It's never easy to be away from your kids, whether it's a short business trip or a move across the country. Here are a few tips to help you keep the connections strong.
1) Every few days plan to read or tell your child a favorite or familiar story over the phone (or by webcam) before bed, like Goodnight, Moon or your own favorite story from childhood. The story can be short, less than 15 minutes long. If you each have your own copy of the story, you can turn the pages together even though you aren't in the same room. This is particularly good for a smaller child as it's interactive.
2) Send your child funny or cute inspirational postcards once or twice a week. If you have more than one child, alternate with ones addressed to them individually or as a group. Write sweet sayings like, "I'm thinking about you right now!" or "You are the best!" or something that follows up on something said in conversation that needs encouragement like, "Always try your best!" or "Good work on that spelling test!"
3) If you live far away and can spend a longer period of time in your child's town, volunteer during your visit at the child's school. You'll have a shared experience you can talk with your child about and you'll meet the teacher and some friends.
4) Meet the parents of your child's friends as well as the friends themselves when you visit in their town. Again, the idea is to create shared experiences you can talk about.
5) Find a "Mommy and Me" or "Daddy and Me" activity in the community, or at least something you can participate in together. Attend scout meetings, and consider using your vacation time to chaperone on a scouting or 4H trip. Many cities have active Parks and Recreation Departments with plenty of child-centered activities.
6) When you're visiting in your child's town, cook as much as you can for the child, rather than eating only in restaurants, and include your child in cooking activities. If you're staying in a hotel, consider one with a kitchenette. Even little ones can be included in measuring, stirring and pouring. French toast is a great example of a food which kids can help prepare and that doesn't require a lot of equipment or ingredients.
7) Call at different times. Don't just have a Sunday phone time; it makes the talking too rote and not spontaneous enough. Let your child know you are thinking of him or her in the morning, before bed, on a weekend, and so on. Be sure you don't interrupt dinner, bedtime or homework, and make sure your calls are not so frequent as to be disruptive, but keep in touch.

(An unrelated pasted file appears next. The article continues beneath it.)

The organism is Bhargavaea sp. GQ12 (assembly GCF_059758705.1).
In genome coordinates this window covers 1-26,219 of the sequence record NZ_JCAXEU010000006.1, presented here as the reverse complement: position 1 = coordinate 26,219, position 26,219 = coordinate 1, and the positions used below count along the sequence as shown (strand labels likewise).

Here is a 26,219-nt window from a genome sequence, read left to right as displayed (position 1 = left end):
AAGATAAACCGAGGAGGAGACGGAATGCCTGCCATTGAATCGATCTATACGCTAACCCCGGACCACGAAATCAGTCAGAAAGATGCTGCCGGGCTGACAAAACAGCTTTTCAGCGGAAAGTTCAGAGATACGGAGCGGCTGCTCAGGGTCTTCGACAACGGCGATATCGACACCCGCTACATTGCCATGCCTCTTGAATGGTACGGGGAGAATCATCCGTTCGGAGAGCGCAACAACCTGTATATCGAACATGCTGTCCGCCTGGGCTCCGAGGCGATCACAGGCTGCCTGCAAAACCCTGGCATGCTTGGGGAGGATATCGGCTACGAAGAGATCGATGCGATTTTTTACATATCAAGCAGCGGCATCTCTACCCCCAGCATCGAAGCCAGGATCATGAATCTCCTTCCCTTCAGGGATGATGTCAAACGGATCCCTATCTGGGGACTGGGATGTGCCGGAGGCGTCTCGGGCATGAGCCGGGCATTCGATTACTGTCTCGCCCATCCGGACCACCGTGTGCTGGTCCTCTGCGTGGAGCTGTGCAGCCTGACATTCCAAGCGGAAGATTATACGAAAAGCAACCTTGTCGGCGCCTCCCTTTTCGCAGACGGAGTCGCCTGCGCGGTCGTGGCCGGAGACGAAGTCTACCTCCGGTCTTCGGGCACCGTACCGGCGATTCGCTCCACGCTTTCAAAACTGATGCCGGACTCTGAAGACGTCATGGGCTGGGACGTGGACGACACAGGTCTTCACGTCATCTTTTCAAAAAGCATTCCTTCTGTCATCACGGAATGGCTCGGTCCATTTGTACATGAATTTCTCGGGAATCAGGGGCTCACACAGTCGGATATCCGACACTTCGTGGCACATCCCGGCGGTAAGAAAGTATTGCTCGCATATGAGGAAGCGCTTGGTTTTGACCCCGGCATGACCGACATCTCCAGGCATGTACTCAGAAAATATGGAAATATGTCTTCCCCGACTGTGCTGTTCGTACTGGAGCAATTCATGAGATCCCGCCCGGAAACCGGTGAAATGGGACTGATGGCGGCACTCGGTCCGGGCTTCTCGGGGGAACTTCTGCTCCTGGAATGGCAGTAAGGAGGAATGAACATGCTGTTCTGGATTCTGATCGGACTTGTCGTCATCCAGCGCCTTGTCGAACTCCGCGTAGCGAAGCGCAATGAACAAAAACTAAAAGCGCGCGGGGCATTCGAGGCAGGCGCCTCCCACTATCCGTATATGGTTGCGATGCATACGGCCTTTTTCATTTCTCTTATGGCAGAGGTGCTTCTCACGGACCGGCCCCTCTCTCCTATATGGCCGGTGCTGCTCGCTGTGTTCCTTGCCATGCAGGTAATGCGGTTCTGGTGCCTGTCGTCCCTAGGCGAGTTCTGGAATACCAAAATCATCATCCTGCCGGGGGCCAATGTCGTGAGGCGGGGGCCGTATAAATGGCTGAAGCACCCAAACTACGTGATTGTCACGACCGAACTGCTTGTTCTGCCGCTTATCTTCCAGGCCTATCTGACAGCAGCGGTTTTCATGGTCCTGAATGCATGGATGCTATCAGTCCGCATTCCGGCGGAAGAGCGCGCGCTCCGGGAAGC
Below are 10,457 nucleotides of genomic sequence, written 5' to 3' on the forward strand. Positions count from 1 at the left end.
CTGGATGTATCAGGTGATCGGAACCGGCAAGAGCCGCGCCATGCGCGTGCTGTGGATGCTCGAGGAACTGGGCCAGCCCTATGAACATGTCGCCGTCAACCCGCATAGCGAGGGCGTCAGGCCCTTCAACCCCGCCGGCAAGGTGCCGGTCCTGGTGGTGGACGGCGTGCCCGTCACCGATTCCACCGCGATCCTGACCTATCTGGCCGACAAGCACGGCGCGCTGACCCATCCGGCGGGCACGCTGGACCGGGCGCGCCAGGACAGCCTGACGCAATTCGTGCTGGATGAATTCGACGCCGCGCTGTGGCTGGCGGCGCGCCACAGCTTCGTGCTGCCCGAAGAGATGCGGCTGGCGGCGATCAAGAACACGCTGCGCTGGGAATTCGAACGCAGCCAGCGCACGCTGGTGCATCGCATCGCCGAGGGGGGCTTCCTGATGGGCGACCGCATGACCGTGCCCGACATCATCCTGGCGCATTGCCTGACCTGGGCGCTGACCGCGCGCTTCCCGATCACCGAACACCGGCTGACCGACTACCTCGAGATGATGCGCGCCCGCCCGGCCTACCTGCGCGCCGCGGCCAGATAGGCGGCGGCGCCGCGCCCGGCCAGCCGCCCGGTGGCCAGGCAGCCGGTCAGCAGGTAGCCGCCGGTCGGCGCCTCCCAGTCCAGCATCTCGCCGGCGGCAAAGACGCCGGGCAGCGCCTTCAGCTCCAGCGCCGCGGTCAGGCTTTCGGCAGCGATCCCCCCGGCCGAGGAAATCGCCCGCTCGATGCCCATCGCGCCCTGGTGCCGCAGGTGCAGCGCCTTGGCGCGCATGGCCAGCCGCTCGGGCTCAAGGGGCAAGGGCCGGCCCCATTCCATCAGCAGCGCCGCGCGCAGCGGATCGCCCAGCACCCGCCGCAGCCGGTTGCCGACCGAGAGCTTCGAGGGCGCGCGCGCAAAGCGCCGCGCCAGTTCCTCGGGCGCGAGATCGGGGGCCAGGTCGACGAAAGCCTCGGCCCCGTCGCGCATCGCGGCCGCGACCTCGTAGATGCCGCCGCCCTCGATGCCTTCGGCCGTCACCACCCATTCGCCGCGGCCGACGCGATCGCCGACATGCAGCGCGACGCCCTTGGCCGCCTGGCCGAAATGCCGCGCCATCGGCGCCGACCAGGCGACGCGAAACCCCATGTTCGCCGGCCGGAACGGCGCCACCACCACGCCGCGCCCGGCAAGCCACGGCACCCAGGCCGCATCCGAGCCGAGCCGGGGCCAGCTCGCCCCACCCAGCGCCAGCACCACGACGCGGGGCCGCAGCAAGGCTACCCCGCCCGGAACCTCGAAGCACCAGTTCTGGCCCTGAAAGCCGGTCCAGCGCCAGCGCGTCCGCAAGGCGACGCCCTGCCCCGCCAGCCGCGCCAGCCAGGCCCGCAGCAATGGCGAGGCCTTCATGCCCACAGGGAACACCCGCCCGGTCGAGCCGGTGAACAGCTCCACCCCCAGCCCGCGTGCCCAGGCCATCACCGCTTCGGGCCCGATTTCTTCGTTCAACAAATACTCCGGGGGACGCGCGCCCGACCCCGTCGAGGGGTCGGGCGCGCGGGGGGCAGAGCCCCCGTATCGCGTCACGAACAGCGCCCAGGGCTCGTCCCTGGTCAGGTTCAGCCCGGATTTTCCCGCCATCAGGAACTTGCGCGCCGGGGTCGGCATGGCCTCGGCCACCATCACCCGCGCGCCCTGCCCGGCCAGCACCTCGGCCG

8) Use e-mail, text, skype and webcams in addition to the telephone. Keep the conversations flowing.
9) Find out your child's passions at the moment (TV shows, movies, books) and read or watch them. Be conversant in your child's language.
10) Send newspaper or magazine clippings so that you can talk about something of mutual interest. You don't always have to talk about personal things; you also want to be in touch with their brain!
For children who are age 7 and up, mix it up a little bit with sending messages in code. A simple one, for instance, is to write the alphabet on a single line. Below it, write the alphabet again but shift it one letter to the right so the A is below the B and so on. H LHRR XNT! becomes I MISS YOU! This suggestion is from Dan Verdick's book The Business Traveling Parent You could also e-mail or fax brain teasers or scan or fax a page from a coloring or activity book--even silly photocopies of your face.
11) If time and money permit, zoom in just for dinner or an overnight. Give the other parent as much notice as possible, then tell your child after the arrangements are made, so everyone can plan. Then make it a quick visit that feels like "normal" life. Planning around a business trip may make it more affordable.
Diana Mercer is the co-author of Making Divorce Work: 8 Essential Keys to Resolving Conflict and Rebuilding Your Life (Penguin 2010), and Your Divorce Advisor (Simon & Schuster 2001) and a mediator at Peace Talks Mediation Services, Inc.